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Groups Begin Lobbying On Non-Defense Sequestration Cuts Groups Begin Lobbying On Non-Defense Sequestration Cuts

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Influence

Groups Begin Lobbying On Non-Defense Sequestration Cuts

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People descend the stairs of the Cannon House Office Building on Tuesday, Feb. 21, 2011.(Chet Susslin)

Just about everyone on K Street is ramping up their sequestration and fiscal cliff lobbying efforts, not just those concerned about defense cuts.

Health care lobbyists have already been working the Hill. Now, massive coalitions of labor, religious, small business and social service groups are forming, sending letters and setting up meetings decrying across-the-board cuts while also calling for revenue-raising measures.

The Coalition on Human Needs is one such group, which earlier this week sent a letter to every member on the Hill, which was signed by 1,900 organizations. The letter calls for protecting low-income Americans and decries cuts to the government workforce, education and programs such as Head Start and food stamps. They also push for an expiration of Bush-era tax cuts on American households making more than $250,000 a year, and for some -- but not across-the-board -- cuts to defense spending.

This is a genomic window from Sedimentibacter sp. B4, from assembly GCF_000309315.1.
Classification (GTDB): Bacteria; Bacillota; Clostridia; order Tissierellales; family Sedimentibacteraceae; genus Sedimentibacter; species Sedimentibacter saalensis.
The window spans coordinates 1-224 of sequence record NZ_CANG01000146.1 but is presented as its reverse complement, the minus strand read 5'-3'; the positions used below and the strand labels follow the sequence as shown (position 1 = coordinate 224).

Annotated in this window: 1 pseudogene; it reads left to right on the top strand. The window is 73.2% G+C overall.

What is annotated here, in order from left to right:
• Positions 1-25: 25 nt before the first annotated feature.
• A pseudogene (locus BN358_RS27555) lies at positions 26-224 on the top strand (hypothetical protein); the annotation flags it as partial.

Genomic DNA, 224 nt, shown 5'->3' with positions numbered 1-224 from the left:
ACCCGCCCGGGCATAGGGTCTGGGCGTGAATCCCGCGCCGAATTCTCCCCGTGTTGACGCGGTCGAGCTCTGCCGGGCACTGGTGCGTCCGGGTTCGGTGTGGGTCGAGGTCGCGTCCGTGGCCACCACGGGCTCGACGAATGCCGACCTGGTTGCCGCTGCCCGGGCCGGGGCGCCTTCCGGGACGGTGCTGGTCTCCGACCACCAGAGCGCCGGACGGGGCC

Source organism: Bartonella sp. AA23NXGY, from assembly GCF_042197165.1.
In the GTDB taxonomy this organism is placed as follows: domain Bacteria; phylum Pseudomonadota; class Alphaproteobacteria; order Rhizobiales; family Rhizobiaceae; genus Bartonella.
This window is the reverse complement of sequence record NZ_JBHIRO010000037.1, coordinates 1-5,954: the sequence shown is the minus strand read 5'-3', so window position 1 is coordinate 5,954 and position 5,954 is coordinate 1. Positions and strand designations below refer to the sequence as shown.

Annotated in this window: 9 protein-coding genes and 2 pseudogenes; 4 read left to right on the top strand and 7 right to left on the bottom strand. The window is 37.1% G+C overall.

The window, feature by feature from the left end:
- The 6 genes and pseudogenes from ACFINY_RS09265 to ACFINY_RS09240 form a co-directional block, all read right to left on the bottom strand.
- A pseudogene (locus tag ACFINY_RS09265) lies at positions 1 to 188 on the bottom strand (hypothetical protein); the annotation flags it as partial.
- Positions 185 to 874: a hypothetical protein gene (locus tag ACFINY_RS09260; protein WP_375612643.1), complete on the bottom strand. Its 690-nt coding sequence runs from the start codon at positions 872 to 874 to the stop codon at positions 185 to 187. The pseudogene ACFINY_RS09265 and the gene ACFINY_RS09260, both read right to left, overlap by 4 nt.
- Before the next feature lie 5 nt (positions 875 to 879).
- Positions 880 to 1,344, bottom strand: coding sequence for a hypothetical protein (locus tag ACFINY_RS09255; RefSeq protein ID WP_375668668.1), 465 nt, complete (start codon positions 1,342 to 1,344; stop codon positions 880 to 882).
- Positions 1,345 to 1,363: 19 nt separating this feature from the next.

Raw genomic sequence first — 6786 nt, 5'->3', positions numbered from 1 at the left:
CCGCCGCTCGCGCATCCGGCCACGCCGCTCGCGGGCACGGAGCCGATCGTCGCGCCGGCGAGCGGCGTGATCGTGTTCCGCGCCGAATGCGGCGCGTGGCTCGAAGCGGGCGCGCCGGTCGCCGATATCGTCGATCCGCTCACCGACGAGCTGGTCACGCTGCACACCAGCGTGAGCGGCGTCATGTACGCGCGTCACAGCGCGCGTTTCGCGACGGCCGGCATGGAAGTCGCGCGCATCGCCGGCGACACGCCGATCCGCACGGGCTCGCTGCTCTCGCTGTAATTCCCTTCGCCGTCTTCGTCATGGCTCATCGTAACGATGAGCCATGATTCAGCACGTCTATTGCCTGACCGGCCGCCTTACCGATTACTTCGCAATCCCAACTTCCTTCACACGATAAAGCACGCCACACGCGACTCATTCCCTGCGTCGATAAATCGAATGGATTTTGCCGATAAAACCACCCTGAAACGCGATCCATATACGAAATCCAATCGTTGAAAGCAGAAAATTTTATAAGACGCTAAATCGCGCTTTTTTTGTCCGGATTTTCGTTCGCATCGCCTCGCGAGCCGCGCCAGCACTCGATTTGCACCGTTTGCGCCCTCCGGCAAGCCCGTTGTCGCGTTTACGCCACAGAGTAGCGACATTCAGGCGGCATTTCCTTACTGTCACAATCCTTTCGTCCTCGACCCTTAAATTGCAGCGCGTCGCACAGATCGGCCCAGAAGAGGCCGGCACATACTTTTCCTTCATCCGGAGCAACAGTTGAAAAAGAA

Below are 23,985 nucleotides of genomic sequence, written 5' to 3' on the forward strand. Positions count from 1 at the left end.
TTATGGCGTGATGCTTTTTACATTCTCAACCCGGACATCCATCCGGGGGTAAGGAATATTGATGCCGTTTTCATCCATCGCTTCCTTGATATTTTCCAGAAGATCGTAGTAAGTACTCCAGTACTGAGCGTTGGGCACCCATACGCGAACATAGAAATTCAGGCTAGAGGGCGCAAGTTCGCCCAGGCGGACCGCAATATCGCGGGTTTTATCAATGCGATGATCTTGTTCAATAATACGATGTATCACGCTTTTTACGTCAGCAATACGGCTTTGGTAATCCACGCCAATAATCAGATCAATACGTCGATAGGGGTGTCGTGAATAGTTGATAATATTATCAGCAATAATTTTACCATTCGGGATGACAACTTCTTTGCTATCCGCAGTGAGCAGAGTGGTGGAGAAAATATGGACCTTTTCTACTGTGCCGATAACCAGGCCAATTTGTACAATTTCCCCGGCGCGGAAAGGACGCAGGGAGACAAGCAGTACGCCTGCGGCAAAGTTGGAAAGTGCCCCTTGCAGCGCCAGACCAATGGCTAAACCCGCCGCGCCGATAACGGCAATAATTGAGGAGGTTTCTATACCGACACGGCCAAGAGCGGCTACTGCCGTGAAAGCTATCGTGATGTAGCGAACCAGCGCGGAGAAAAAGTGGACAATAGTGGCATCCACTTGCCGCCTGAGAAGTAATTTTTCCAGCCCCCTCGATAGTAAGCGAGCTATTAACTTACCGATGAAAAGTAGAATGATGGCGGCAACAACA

"Putting the most vulnerable people at risk is the wrong response to our nation's fiscal situation," the letter states. "Automatic cuts to domestic programs that are scheduled to take effect in January 2013 under the sequestration provisions of the Budget Control Act will inflict devastating harm."

The Coalition's executive director Deborah Weinstein tells the Alley that groups concerned about non-defense cuts generally understand that a solely piecemeal approach won't be an effective lobbying strategy.

"I think people do get it, that they're not very likely to prevail by saying, 'Save me, and I don't care about anybody else,'" she said. "We need revenues. In the absence of revenues, it's not going to be possible to save services."

Weinstein said they've already been hitting the Hill, and setting up group lobby visits -- mostly on the Senate side for now. But come lame duck, such groups will face an uphill battle to be heard above the fray.

"There is no question that there are very, very powerful forces who want to fight the defense cuts, for instance, and we know we have to work very hard to be heard," she said. "When we've been going into offices, we've been told they've been hearing a lot from military contractors and the like."

While the coalition isn't planning on putting out any ads, it's worth noting that they're not just small social service organizations with shoestring budgets; they've got some heavy-hitter signers, such as the AFL-CIO, too.

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